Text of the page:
The Visit

2012-11-23 00:00

True Stories of KZN

Snap-shot Category Finalist

THE tar road ended abruptly. So this was it. Three hearts beat in silence, contemplating the dramatic events of the past few days.

“Jislaaik,” someone murmured from the back seat.

The hot summer’s sun blazed unforgivingly. By the time we squeezed onto the wooden benches of the waiting room, I felt a curious affinity with our fellow visitors. Racial and economic divides blurred, making way for hands clutching packets of approved compassion. Hands just like mine. Faces etched with the same conflicting emotions

Next! A uniformed arm demanded my ID and a finger jabbed at a form requiring personal details. Humiliation by association. Bus! We squeezed into narrow seats and lurched forward. Block E! Wordlessly, we disembarked. Several heavy turnstiles followed, each leading deeper into the bowels of captivity. Stern warnings about cellphones and weapons glared from every wall.

The dimly lit corridor led to a reception area furnished in seventies-style chequered tiles and grubby walls. Ahead was an office out of which cascaded loud voices and radio noise. We waited patiently. I breathed through rage. We waited. Finally, the point made, a back turned, noted our request and pointed, wordlessly, to a row of benches. Ten minutes crawled towards 30. Occasionally, a subdued comment passed between us. Mostly, I think, we each tried to gird ourselves for the encounter.

“There she is. They’ve brought her!”

I peered eagerly into the noisy office, and briefly caught sight of a figure being led to the meeting place beyond. I had expected to meet in a lounge of sorts where we could touch and hug. Instead, my eyes fell on a row of glass partitions and intercoms — no way! Chest tightened as emotion pressed: a primal urge to protect a vulnerable member of the herd against danger.

Scrambling, we rushed to meet her, the first few seconds a jumble of desperate, vocal grasping. Through the glass, I saw a traumatised deer trapped in a cruel snare. Our eyes met and I felt the pain and anguish of her week-long ordeal. As she and her daughters searched for words and fumbled with the intercom, I turned away, my body heaving uncontrollably. Mercifully, the storm abated and I tuned into the poignant exchange behind me. Ragged words between wide-eyed fledglings and their captive mother.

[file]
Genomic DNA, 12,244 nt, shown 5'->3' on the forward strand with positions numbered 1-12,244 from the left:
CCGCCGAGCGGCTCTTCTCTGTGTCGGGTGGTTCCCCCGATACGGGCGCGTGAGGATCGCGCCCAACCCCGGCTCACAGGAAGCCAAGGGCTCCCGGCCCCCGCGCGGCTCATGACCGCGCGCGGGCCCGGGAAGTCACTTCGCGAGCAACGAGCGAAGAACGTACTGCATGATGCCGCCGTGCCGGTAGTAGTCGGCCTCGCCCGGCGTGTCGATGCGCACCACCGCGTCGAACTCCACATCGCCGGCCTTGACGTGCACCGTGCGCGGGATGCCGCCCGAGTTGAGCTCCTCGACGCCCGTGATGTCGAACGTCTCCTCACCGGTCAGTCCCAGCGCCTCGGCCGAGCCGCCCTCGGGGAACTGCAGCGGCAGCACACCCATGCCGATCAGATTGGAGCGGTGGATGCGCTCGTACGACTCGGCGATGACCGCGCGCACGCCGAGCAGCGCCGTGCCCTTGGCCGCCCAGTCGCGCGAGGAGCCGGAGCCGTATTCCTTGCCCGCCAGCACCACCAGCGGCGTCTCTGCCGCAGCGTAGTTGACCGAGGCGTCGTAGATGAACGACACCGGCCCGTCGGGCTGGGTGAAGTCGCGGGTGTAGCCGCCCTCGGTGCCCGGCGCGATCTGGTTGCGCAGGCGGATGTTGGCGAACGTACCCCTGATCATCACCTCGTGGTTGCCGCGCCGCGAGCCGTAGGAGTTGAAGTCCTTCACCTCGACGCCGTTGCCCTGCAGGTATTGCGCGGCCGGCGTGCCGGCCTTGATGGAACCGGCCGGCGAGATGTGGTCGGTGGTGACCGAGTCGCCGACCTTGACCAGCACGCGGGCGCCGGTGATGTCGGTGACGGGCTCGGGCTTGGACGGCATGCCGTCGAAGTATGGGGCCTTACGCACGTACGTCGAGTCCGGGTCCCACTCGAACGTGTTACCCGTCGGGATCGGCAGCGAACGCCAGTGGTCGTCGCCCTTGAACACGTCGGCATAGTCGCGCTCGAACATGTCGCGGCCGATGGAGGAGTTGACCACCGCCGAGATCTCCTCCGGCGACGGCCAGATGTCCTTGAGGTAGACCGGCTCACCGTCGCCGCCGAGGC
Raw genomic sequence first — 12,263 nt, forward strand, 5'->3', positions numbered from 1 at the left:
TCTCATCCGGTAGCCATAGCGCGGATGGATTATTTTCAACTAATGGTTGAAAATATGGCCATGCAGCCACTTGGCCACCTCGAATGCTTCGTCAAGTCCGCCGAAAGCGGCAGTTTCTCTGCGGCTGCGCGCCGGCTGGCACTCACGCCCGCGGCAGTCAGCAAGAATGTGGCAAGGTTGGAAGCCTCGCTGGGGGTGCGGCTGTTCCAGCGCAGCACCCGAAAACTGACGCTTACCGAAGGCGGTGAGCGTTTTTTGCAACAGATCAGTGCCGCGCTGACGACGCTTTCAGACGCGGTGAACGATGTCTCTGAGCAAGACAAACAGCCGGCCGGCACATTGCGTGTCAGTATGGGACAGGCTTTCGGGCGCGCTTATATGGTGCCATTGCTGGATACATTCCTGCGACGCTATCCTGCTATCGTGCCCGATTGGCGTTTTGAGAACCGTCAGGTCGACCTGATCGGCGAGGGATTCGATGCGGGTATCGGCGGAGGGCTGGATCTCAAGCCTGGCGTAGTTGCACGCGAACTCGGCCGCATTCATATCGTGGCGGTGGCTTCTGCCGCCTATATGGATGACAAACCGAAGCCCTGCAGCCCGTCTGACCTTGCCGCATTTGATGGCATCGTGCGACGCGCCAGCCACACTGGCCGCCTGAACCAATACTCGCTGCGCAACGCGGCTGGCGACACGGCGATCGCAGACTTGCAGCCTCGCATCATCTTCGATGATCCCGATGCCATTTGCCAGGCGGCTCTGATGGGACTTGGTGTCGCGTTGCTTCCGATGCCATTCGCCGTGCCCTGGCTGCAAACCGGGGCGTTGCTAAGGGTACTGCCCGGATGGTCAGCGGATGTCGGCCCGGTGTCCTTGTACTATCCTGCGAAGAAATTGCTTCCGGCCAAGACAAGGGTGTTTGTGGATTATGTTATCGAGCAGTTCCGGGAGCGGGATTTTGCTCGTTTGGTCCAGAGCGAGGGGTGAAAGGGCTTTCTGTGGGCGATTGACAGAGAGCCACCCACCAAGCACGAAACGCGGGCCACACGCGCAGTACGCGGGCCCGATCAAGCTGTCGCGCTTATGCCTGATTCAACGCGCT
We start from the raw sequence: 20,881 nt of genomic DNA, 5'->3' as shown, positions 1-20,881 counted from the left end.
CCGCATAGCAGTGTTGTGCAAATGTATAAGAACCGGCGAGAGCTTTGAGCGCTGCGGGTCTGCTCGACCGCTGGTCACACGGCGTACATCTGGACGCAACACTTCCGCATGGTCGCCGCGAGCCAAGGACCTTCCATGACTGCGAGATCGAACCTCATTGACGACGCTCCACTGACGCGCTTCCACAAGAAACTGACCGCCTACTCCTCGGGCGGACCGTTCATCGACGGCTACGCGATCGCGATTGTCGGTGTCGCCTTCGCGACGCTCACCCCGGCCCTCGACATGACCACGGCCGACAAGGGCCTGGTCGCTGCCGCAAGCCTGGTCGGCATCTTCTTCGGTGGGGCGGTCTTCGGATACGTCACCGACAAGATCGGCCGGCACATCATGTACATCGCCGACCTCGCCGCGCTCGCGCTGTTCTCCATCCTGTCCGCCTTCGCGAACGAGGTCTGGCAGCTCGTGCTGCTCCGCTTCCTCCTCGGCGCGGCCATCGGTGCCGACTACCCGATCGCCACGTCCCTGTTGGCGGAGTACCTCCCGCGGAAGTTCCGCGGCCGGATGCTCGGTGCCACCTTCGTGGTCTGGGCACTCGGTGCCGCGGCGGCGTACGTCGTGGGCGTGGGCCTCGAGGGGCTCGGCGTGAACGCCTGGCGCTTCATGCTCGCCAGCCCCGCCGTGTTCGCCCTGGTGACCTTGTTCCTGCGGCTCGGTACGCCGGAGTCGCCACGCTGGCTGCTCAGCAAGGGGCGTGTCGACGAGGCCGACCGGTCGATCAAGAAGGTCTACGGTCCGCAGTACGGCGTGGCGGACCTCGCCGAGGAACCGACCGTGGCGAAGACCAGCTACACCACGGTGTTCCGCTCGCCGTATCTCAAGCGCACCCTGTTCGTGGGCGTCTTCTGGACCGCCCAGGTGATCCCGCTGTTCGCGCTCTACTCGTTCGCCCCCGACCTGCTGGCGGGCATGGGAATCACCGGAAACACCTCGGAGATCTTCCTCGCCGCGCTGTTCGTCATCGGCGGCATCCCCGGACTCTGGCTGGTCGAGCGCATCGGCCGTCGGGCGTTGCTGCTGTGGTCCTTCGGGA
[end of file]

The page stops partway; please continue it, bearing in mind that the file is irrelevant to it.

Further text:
“How are you Mom?’ (Pause …)

(Muted response) “I’m … love. Don’t …, I’m okay.”

(Pause) “Mom, everything is okay … home. The dogs, and …”

Tentatively, I joined the circle. For about an hour every word, every gesture upheld the pretence that we were definitely all okay.

The deception accomplished, the hunger for contact aroused, the guard abruptly signalled the end of the visit.

Feelings surged and fears overwhelmed. I opened my hand on the glass and she did the same with hers. We touched, in a prison sort of way, and looked intensely into each other’s souls. “Love you,” I mouthed. “You too,” she replied. “Thanks,” her eyes pointing to her babies.

Three heavy hearts wound their way, silently, back through the dingy passages towards the waiting bus.

It felt like a long way back to normality. It still feels like a long way back to normality.

About the writer:

 

 

COLIN McKay and his family have lived in Pietermaritzburg for several years. In their spare time, they enjoy some of the local sporting, outdoor and cultural opportunities. McKay’s work involves mainly educational development in disadvantaged schools.

The story was an opportunity to reflect on the many complex layers of an intensely personal experience.

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